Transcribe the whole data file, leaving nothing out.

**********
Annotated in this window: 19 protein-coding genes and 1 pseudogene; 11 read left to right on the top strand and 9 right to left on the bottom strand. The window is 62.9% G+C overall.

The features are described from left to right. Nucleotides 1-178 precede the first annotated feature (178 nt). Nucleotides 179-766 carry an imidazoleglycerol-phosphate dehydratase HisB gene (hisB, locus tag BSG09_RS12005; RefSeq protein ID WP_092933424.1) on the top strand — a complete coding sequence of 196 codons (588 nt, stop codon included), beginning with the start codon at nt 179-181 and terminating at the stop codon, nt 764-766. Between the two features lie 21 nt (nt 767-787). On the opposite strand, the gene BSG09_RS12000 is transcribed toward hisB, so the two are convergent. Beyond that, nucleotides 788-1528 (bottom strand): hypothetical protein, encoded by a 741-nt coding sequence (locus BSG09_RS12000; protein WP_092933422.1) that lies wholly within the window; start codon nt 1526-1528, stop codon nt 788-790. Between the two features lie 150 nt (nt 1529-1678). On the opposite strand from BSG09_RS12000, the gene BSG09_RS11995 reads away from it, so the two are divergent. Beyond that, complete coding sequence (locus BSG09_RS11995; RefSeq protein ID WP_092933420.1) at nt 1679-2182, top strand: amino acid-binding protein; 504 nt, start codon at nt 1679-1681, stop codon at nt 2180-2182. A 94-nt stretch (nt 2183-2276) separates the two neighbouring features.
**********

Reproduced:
Annotated in this window: 19 protein-coding genes and 1 pseudogene; 11 read left to right on the top strand and 9 right to left on the bottom strand. The window is 62.9% G+C overall.

The features are described from left to right. Nucleotides 1-178 precede the first annotated feature (178 nt). Nucleotides 179-766 carry an imidazoleglycerol-phosphate dehydratase HisB gene (hisB, locus tag BSG09_RS12005; RefSeq protein ID WP_092933424.1) on the top strand — a complete coding sequence of 196 codons (588 nt, stop codon included), beginning with the start codon at nt 179-181 and terminating at the stop codon, nt 764-766. Between the two features lie 21 nt (nt 767-787). On the opposite strand, the gene BSG09_RS12000 is transcribed toward hisB, so the two are convergent. Beyond that, nucleotides 788-1528 (bottom strand): hypothetical protein, encoded by a 741-nt coding sequence (locus BSG09_RS12000; protein WP_092933422.1) that lies wholly within the window; start codon nt 1526-1528, stop codon nt 788-790. Between the two features lie 150 nt (nt 1529-1678). On the opposite strand from BSG09_RS12000, the gene BSG09_RS11995 reads away from it, so the two are divergent. Beyond that, complete coding sequence (locus BSG09_RS11995; RefSeq protein ID WP_092933420.1) at nt 1679-2182, top strand: amino acid-binding protein; 504 nt, start codon at nt 1679-1681, stop codon at nt 2180-2182. A 94-nt stretch (nt 2183-2276) separates the two neighbouring features.